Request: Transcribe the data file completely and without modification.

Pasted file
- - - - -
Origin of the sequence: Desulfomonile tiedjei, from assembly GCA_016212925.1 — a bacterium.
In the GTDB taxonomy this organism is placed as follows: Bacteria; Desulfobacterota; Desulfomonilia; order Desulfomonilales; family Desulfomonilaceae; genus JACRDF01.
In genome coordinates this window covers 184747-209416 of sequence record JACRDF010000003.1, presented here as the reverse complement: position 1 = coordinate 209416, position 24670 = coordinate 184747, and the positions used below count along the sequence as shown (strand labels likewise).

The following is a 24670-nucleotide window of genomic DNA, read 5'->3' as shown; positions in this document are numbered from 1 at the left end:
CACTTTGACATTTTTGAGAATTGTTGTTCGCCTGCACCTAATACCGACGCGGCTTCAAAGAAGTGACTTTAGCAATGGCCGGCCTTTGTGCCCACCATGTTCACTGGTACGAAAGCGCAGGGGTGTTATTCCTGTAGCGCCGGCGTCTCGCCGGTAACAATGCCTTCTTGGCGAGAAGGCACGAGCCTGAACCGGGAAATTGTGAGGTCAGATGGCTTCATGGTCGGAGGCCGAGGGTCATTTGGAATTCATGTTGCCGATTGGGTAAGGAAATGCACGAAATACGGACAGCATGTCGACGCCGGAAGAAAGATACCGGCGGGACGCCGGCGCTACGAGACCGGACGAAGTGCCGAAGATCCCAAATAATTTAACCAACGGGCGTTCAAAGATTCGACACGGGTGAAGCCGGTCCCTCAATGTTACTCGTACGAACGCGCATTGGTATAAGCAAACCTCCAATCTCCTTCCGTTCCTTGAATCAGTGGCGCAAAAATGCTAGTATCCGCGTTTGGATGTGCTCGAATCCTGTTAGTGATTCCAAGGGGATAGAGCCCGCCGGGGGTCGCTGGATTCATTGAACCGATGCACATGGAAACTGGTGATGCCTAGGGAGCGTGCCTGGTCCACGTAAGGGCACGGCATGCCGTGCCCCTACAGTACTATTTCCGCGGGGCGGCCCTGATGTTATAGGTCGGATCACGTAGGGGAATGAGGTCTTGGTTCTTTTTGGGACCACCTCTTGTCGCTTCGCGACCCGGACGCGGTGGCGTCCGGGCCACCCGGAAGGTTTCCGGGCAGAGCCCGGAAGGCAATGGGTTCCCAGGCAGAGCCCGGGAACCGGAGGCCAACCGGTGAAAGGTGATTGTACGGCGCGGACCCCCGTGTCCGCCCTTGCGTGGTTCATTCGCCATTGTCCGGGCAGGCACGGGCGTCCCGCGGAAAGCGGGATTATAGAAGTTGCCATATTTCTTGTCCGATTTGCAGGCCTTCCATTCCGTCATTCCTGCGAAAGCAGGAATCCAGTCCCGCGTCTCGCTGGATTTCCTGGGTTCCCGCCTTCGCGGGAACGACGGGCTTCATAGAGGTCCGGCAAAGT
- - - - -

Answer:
Origin of the sequence: Desulfomonile tiedjei, from assembly GCA_016212925.1 — a bacterium.
In the GTDB taxonomy this organism is placed as follows: Bacteria; Desulfobacterota; Desulfomonilia; order Desulfomonilales; family Desulfomonilaceae; genus JACRDF01.
In genome coordinates this window covers 184747-209416 of sequence record JACRDF010000003.1, presented here as the reverse complement: position 1 = coordinate 209416, position 24670 = coordinate 184747, and the positions used below count along the sequence as shown (strand labels likewise).

The following is a 24670-nucleotide window of genomic DNA, read 5'->3' as shown; positions in this document are numbered from 1 at the left end:
CACTTTGACATTTTTGAGAATTGTTGTTCGCCTGCACCTAATACCGACGCGGCTTCAAAGAAGTGACTTTAGCAATGGCCGGCCTTTGTGCCCACCATGTTCACTGGTACGAAAGCGCAGGGGTGTTATTCCTGTAGCGCCGGCGTCTCGCCGGTAACAATGCCTTCTTGGCGAGAAGGCACGAGCCTGAACCGGGAAATTGTGAGGTCAGATGGCTTCATGGTCGGAGGCCGAGGGTCATTTGGAATTCATGTTGCCGATTGGGTAAGGAAATGCACGAAATACGGACAGCATGTCGACGCCGGAAGAAAGATACCGGCGGGACGCCGGCGCTACGAGACCGGACGAAGTGCCGAAGATCCCAAATAATTTAACCAACGGGCGTTCAAAGATTCGACACGGGTGAAGCCGGTCCCTCAATGTTACTCGTACGAACGCGCATTGGTATAAGCAAACCTCCAATCTCCTTCCGTTCCTTGAATCAGTGGCGCAAAAATGCTAGTATCCGCGTTTGGATGTGCTCGAATCCTGTTAGTGATTCCAAGGGGATAGAGCCCGCCGGGGGTCGCTGGATTCATTGAACCGATGCACATGGAAACTGGTGATGCCTAGGGAGCGTGCCTGGTCCACGTAAGGGCACGGCATGCCGTGCCCCTACAGTACTATTTCCGCGGGGCGGCCCTGATGTTATAGGTCGGATCACGTAGGGGAATGAGGTCTTGGTTCTTTTTGGGACCACCTCTTGTCGCTTCGCGACCCGGACGCGGTGGCGTCCGGGCCACCCGGAAGGTTTCCGGGCAGAGCCCGGAAGGCAATGGGTTCCCAGGCAGAGCCCGGGAACCGGAGGCCAACCGGTGAAAGGTGATTGTACGGCGCGGACCCCCGTGTCCGCCCTTGCGTGGTTCATTCGCCATTGTCCGGGCAGGCACGGGCGTCCCGCGGAAAGCGGGATTATAGAAGTTGCCATATTTCTTGTCCGATTTGCAGGCCTTCCATTCCGTCATTCCTGCGAAAGCAGGAATCCAGTCCCGCGTCTCGCTGGATTTCCTGGGTTCCCGCCTTCGCGGGAACGACGGGCTTCATAGAGGTCCGGCAAAGT